Searching for icebreakers, ideas and discussion starters? In this article I've highlighted 7 simple icebreakers which you can use with your small group.
Although icebreakers seem trivial to some, they are an important tool in helping young people integrate and connect with one another in a group environment. Used wisely they can also create a good atmosphere for participation and learning. In two previous articles I've already included 20 of my favourite icebreakers for small groups.
Breaking the ice-using icebreakers in small groups
Breaking more ice-10 more icebreakers for small groups
It's probably impossible to say who first thought up these games as they are constantly adapted by every generation of youth leaders. Most came to me by word of mouth from friends and colleagues, or seeing them in action.
Divide the young people into groups of four. Each group needs paper and pens. Ask them to draw a grid on which they write their forenames. For example,
Give each team three minutes to write down as many words (three letters or more) that they can make only using the letters in their names. Letters must adjoin each other in the grid, but do not have to be in a straight line. When the time is up each team adds up their score.
3 or 4 letter words = 1 point
5 letter word = 2 points
6 letter word = 3 points
Announce, 'You've been exiled to a deserted island for a year. In addition to the essentials, you may take one piece of music, one book (which is not the Bible) and one luxury item you can carry with you i.e. not a boat to leave the island! What would you take and why?'
Allow a few minutes for the young people to draw up their list of three items, before sharing their choices with the rest of the group. As with most icebreakers and relationship building activities, it's good for the group leaders to join in too!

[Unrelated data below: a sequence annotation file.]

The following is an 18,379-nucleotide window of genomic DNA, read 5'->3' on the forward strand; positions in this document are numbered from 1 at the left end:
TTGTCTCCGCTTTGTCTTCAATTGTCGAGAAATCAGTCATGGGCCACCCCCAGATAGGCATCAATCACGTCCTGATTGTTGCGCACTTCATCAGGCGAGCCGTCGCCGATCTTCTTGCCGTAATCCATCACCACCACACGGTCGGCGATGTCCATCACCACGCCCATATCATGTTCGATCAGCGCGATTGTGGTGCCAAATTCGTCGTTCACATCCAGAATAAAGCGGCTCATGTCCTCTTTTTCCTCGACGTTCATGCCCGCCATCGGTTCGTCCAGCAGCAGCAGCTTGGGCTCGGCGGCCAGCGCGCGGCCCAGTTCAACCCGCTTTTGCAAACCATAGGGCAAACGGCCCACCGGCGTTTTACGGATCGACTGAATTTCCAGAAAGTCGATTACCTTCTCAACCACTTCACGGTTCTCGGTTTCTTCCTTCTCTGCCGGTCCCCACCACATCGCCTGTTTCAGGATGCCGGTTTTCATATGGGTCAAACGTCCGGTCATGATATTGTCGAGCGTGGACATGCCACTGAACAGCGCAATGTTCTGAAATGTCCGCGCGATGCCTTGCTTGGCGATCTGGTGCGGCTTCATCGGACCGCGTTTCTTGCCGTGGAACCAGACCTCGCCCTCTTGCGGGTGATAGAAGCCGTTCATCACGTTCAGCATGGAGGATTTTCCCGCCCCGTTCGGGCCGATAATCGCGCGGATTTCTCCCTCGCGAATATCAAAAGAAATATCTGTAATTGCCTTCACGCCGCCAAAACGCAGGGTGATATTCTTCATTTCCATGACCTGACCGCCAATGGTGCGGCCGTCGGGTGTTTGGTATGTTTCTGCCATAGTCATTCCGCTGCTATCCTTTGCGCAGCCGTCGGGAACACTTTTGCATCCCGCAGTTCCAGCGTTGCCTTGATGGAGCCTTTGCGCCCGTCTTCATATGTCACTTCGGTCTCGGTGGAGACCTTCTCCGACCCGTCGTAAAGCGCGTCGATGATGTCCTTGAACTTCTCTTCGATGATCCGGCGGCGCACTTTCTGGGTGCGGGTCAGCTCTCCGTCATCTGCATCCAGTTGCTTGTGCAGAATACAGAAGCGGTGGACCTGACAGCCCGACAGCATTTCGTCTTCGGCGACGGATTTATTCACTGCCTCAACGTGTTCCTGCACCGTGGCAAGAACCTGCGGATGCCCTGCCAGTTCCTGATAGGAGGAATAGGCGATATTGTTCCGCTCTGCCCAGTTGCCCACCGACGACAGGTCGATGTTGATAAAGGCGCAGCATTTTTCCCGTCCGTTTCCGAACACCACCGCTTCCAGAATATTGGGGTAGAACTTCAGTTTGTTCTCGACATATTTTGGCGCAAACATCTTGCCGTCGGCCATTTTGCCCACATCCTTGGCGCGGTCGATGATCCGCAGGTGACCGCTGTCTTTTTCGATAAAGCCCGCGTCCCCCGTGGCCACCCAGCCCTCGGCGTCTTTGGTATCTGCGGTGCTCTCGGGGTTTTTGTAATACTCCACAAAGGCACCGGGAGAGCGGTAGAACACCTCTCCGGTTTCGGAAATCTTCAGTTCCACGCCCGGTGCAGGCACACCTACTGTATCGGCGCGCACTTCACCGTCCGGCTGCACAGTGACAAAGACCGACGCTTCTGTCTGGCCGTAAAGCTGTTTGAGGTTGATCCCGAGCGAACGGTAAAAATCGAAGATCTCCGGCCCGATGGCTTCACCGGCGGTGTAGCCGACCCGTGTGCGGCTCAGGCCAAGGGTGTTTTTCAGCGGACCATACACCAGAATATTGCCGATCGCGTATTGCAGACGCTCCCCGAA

Ask the group to sit in a circle. Write 20 'IF' questions on cards and place them (question down) in the middle of the circle. The first person takes a card, reads it out and gives their answer, comment or explanation. The card is returned to the bottom of the pile before the next person takes their card.
A simple icebreaker to get young people talking and listening to others in the group. Keep it moving and don't play for too long. Write your own additional 'IF' questions to add to the list.
- If you could go anywhere in the world, where would you go?
- If I gave you $10,000, what would you spend it on?
- If you could watch your favourite movie now, what would it be?
- If you could talk to anyone in the world, who would it be?
- If you could wish one thing to come true this year, what would it be?
- If you could live in any period of history, when would it be?
- If you could change anything about yourself, what would you change?
- If you could be someone else, who would you be?
- If you could have any question answered, what would it be?
- If you could watch your favourite TV show now, what would it be?
- If you could have any kind of pet, what would you have?
- If you could do your dream job 10 years from now, what would it be?
- If you had to be allergic to something, what would it be?
- If you sat down next to Jesus on a bus, what would you talk about?
- If money and time was no object, what would you be doing right now?
- If you had one day to live over again, what day would you pick?
- If you could eat your favourite food now, what would it be?
- If you could learn any skill, what would it be?